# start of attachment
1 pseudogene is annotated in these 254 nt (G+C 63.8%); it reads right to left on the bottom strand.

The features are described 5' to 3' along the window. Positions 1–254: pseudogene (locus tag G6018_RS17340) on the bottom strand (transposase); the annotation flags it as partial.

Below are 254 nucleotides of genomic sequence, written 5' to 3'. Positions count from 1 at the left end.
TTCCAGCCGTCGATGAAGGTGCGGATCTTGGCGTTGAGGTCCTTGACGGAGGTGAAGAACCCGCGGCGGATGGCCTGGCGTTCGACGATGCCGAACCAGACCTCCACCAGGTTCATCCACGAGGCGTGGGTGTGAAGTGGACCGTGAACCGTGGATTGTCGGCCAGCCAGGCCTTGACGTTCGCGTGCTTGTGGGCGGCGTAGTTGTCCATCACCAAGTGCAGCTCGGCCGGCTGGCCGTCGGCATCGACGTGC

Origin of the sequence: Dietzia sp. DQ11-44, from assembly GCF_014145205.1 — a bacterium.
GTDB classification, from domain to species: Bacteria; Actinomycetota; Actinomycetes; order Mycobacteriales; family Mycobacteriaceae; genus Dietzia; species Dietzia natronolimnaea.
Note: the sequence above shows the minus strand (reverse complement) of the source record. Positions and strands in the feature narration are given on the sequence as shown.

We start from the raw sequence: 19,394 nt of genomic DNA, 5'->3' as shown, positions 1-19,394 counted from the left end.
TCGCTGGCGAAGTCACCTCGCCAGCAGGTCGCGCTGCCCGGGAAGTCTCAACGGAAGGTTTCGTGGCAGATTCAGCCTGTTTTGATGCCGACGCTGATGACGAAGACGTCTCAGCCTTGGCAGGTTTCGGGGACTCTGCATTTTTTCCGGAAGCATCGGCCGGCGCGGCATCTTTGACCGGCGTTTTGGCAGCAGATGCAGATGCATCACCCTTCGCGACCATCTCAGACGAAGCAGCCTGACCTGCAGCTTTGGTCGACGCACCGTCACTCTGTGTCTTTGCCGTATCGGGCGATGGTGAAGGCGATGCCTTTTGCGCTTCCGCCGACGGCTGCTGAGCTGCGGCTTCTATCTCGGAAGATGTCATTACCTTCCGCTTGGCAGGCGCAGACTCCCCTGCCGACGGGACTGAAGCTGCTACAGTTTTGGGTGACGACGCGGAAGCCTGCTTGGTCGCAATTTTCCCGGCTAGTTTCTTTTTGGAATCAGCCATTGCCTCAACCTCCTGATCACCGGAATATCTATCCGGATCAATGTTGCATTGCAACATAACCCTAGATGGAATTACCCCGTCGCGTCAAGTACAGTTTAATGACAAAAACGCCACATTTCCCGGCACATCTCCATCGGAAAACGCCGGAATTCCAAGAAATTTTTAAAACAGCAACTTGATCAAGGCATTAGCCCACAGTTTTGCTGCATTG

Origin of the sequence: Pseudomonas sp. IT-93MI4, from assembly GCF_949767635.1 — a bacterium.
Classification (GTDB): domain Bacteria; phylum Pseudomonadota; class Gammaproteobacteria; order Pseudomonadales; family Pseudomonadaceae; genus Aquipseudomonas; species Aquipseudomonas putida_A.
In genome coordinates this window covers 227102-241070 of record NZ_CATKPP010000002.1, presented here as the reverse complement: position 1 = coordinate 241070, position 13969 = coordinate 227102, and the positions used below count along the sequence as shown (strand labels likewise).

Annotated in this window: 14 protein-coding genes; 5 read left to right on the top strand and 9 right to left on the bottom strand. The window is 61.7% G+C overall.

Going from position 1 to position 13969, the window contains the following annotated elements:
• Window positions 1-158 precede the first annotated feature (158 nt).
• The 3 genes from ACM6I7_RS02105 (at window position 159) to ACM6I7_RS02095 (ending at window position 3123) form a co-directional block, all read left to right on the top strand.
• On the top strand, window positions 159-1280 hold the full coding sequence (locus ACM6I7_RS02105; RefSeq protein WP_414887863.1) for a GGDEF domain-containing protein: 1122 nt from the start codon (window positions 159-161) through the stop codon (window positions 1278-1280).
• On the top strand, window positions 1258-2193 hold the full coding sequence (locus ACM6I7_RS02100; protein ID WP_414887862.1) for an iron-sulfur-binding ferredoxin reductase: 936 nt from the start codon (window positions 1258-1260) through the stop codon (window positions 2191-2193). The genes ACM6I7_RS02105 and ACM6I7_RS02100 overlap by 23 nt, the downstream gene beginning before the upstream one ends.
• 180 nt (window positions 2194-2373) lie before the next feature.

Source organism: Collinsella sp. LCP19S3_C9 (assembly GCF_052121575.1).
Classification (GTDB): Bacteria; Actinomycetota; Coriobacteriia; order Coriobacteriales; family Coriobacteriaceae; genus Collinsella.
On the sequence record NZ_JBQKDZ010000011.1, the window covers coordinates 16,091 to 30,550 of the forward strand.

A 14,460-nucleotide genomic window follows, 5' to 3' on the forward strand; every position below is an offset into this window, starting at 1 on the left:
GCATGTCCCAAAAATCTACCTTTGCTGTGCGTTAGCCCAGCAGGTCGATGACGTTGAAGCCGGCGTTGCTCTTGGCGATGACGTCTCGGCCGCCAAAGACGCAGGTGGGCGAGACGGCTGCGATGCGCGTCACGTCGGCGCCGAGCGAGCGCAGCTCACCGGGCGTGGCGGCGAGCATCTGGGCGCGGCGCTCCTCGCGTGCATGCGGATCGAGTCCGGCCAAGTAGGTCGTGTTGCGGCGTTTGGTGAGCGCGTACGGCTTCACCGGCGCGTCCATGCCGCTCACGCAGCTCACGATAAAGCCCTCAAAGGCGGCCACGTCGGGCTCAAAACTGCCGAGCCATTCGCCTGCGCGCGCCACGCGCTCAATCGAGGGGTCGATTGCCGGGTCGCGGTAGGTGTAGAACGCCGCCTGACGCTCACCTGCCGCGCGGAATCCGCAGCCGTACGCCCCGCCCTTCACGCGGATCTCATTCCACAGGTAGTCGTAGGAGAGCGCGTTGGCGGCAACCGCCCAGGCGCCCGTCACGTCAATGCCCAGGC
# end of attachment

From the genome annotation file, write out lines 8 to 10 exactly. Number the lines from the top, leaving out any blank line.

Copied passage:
We start from the raw sequence: 19,394 nt of genomic DNA, 5'->3' as shown, positions 1-19,394 counted from the left end.
TCGCTGGCGAAGTCACCTCGCCAGCAGGTCGCGCTGCCCGGGAAGTCTCAACGGAAGGTTTCGTGGCAGATTCAGCCTGTTTTGATGCCGACGCTGATGACGAAGACGTCTCAGCCTTGGCAGGTTTCGGGGACTCTGCATTTTTTCCGGAAGCATCGGCCGGCGCGGCATCTTTGACCGGCGTTTTGGCAGCAGATGCAGATGCATCACCCTTCGCGACCATCTCAGACGAAGCAGCCTGACCTGCAGCTTTGGTCGACGCACCGTCACTCTGTGTCTTTGCCGTATCGGGCGATGGTGAAGGCGATGCCTTTTGCGCTTCCGCCGACGGCTGCTGAGCTGCGGCTTCTATCTCGGAAGATGTCATTACCTTCCGCTTGGCAGGCGCAGACTCCCCTGCCGACGGGACTGAAGCTGCTACAGTTTTGGGTGACGACGCGGAAGCCTGCTTGGTCGCAATTTTCCCGGCTAGTTTCTTTTTGGAATCAGCCATTGCCTCAACCTCCTGATCACCGGAATATCTATCCGGATCAATGTTGCATTGCAACATAACCCTAGATGGAATTACCCCGTCGCGTCAAGTACAGTTTAATGACAAAAACGCCACATTTCCCGGCACATCTCCATCGGAAAACGCCGGAATTCCAAGAAATTTTTAAAACAGCAACTTGATCAAGGCATTAGCCCACAGTTTTGCTGCATTG

Origin of the sequence: Pseudomonas sp. IT-93MI4, from assembly GCF_949767635.1 — a bacterium.